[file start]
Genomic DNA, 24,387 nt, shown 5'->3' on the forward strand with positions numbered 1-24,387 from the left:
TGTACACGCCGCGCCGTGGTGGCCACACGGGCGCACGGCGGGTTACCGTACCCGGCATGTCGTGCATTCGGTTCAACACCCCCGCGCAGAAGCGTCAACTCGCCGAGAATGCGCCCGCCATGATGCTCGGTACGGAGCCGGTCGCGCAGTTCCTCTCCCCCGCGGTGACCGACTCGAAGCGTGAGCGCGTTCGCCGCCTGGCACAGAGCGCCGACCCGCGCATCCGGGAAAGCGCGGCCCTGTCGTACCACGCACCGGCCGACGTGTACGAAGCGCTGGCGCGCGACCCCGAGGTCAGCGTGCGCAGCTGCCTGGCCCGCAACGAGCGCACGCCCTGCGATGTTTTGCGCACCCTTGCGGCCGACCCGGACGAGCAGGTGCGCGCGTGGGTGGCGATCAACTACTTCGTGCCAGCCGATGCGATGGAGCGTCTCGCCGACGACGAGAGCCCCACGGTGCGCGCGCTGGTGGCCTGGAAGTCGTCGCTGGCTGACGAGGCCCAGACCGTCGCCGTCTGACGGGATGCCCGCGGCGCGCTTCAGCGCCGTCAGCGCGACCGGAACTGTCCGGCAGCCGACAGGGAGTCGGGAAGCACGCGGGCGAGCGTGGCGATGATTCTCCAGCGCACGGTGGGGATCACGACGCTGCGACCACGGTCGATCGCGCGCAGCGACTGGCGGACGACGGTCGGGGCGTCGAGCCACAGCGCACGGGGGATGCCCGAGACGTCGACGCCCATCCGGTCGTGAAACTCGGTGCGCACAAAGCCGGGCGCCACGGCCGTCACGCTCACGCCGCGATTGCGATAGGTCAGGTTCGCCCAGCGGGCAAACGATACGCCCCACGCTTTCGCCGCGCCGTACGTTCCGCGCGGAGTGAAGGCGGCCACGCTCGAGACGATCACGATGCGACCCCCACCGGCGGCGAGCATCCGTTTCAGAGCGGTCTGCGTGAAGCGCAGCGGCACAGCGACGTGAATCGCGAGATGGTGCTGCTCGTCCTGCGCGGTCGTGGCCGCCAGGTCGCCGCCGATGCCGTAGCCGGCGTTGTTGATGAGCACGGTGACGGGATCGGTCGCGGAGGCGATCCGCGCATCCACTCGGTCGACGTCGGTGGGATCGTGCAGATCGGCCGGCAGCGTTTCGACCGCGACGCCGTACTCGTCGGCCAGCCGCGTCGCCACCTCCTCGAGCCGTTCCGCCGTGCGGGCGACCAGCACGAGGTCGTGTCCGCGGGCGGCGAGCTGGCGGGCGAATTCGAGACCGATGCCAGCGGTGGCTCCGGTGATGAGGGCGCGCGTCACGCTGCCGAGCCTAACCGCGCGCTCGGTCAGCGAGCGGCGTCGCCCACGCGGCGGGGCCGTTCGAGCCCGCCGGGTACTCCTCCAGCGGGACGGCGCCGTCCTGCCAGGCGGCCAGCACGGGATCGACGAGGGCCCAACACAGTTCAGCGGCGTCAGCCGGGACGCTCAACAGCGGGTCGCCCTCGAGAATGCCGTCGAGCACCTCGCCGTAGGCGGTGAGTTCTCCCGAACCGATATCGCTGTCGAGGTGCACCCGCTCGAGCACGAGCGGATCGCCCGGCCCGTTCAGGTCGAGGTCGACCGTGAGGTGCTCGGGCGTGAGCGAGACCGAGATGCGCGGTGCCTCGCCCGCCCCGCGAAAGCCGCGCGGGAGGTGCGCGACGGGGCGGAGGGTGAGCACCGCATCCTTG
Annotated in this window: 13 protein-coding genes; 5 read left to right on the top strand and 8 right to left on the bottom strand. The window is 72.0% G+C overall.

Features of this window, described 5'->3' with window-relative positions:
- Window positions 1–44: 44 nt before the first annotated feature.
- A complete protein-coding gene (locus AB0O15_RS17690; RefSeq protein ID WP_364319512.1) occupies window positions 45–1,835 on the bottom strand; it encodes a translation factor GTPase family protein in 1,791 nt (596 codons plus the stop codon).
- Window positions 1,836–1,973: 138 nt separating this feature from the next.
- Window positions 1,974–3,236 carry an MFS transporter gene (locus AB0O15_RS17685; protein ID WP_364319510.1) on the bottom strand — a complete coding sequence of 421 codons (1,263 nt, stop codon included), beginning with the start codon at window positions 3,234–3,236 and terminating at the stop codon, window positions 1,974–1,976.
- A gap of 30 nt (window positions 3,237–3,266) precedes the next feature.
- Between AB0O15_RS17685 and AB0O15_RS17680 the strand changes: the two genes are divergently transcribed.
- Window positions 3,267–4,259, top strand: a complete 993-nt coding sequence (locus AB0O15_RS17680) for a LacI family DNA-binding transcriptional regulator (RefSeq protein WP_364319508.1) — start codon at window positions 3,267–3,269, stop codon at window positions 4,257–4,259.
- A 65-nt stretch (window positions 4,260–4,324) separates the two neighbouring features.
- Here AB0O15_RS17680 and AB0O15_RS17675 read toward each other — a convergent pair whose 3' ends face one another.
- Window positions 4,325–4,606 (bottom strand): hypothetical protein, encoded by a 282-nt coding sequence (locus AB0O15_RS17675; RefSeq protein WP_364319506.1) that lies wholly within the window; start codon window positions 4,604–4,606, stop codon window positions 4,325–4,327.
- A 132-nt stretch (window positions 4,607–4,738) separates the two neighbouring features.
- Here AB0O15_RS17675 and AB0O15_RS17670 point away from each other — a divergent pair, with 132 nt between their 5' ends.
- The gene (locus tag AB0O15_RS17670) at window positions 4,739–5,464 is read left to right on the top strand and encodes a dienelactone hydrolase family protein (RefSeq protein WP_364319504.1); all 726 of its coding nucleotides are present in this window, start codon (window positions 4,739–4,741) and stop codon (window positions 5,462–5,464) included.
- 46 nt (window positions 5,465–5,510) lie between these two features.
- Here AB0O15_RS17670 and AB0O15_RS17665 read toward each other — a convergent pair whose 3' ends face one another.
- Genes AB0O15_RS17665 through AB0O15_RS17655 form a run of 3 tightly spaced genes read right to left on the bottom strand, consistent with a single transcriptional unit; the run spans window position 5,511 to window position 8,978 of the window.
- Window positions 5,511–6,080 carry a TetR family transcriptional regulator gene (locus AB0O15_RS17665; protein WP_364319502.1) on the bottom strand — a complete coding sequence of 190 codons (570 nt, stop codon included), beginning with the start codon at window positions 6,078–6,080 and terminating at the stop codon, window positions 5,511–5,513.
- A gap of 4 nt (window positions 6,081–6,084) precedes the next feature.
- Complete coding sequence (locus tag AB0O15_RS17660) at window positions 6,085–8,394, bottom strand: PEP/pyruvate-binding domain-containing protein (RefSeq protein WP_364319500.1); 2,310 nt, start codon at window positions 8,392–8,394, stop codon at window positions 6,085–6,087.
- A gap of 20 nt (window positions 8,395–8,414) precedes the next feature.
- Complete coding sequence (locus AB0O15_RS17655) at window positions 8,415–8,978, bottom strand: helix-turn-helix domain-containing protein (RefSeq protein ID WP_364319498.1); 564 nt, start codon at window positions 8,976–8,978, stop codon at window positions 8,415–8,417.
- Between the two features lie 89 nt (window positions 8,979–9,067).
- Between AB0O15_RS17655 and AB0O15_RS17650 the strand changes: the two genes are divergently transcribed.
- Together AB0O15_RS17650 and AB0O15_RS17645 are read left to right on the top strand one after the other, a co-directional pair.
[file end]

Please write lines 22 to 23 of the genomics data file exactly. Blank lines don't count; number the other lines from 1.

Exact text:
- A gap of 4 nt (window positions 6,081–6,084) precedes the next feature.
- Complete coding sequence (locus tag AB0O15_RS17660) at window positions 6,085–8,394, bottom strand: PEP/pyruvate-binding domain-containing protein (RefSeq protein WP_364319500.1); 2,310 nt, start codon at window positions 8,392–8,394, stop codon at window positions 6,085–6,087.